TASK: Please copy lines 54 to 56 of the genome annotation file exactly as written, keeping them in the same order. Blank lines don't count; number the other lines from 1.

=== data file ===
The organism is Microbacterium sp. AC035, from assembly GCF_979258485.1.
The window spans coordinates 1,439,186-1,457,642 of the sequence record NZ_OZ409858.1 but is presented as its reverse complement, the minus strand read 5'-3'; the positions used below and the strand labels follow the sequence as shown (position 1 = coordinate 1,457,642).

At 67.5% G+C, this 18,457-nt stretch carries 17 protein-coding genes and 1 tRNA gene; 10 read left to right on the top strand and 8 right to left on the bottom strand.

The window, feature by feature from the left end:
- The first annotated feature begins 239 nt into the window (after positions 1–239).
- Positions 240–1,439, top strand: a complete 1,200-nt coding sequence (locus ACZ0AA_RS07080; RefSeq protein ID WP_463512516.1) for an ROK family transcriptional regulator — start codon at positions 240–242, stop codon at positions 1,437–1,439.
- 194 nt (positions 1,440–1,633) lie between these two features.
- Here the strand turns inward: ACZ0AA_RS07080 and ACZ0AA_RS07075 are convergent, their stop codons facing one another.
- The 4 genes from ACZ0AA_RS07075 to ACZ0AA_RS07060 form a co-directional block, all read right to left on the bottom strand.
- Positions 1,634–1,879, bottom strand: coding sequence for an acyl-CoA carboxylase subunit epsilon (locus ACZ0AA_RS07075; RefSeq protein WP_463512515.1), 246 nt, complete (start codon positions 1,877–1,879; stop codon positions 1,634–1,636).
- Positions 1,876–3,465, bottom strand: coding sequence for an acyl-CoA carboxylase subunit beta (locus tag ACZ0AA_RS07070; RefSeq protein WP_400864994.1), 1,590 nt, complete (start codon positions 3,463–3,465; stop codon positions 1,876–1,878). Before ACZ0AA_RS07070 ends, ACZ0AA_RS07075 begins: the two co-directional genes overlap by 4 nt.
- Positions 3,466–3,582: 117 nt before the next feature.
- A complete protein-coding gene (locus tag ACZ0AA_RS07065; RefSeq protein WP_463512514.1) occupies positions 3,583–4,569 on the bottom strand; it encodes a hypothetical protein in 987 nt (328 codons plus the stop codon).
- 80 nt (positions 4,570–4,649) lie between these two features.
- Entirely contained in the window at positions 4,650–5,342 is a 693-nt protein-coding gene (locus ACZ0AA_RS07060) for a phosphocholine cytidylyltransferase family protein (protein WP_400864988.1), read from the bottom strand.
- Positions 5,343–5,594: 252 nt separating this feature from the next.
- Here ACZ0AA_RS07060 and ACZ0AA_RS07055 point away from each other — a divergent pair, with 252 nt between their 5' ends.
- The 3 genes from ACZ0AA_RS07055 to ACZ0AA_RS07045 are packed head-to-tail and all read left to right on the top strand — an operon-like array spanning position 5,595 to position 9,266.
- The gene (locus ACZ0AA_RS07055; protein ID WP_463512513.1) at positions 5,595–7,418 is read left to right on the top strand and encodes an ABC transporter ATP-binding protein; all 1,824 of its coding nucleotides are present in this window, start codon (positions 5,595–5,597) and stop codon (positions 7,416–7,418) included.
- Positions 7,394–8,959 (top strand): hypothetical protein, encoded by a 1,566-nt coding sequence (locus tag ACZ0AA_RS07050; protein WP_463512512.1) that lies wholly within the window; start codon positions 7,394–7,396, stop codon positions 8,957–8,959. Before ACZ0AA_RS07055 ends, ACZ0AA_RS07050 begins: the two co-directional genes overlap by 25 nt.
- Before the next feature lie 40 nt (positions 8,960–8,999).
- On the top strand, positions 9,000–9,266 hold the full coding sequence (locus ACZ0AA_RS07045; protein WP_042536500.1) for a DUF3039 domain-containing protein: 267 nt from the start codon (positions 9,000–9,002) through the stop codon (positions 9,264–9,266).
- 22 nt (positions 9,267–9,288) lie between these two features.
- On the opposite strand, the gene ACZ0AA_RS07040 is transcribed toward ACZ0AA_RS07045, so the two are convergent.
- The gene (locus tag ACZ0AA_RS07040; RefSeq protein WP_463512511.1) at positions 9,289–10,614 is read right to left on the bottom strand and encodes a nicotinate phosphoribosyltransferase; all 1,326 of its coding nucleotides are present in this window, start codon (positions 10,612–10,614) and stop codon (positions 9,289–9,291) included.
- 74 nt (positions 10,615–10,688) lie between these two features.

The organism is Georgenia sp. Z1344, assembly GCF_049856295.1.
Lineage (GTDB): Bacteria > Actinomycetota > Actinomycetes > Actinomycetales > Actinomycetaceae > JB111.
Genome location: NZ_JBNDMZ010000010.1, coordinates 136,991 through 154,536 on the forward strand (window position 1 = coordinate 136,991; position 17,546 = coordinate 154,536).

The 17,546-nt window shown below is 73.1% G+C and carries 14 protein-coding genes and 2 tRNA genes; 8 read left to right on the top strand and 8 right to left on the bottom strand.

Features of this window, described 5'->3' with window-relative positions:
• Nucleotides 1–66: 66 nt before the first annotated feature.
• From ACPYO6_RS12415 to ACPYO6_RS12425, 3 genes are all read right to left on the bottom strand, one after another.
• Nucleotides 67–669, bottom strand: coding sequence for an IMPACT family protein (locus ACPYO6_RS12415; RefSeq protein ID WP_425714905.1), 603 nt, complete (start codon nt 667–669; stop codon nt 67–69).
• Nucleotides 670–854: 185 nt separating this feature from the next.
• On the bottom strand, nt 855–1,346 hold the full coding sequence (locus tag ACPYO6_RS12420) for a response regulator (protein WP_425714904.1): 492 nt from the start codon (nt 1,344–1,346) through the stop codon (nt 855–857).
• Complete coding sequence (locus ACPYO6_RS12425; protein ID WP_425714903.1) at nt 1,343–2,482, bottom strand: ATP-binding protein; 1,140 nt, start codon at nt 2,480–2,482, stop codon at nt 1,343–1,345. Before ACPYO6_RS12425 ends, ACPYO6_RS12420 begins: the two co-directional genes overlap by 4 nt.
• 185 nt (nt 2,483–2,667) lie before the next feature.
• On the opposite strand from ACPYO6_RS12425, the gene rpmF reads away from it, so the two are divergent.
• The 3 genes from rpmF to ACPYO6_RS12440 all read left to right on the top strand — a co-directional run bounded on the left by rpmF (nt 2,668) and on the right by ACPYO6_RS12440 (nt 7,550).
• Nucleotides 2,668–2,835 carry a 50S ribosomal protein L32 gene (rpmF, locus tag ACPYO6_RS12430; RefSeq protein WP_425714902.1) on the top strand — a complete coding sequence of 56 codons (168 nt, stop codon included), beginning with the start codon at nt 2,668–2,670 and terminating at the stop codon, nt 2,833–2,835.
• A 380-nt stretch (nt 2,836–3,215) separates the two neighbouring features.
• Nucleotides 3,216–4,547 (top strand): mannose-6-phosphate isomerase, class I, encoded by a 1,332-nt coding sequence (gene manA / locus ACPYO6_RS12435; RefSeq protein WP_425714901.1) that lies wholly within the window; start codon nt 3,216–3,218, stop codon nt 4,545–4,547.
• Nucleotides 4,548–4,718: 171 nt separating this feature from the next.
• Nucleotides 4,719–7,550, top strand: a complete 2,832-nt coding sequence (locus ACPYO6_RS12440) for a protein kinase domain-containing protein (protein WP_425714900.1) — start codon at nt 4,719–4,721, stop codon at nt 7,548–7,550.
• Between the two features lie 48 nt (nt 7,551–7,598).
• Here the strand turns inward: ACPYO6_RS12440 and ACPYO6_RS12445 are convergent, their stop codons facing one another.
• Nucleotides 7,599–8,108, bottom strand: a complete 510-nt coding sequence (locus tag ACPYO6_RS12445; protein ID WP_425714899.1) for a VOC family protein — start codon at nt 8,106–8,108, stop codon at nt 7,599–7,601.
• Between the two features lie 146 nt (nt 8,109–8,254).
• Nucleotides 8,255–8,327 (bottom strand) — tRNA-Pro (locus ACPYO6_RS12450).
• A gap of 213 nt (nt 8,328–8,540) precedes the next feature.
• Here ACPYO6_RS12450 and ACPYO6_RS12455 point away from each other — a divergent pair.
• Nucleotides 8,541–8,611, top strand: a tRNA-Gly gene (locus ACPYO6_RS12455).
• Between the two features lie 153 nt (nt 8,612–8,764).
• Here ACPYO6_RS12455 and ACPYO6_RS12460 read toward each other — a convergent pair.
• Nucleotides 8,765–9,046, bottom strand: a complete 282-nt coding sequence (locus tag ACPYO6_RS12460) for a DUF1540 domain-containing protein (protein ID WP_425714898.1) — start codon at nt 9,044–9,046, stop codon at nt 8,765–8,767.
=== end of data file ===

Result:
• Between the two features lie 153 nt (nt 8,612–8,764).
• Here ACPYO6_RS12455 and ACPYO6_RS12460 read toward each other — a convergent pair.
• Nucleotides 8,765–9,046, bottom strand: a complete 282-nt coding sequence (locus tag ACPYO6_RS12460) for a DUF1540 domain-containing protein (protein ID WP_425714898.1) — start codon at nt 9,044–9,046, stop codon at nt 8,765–8,767.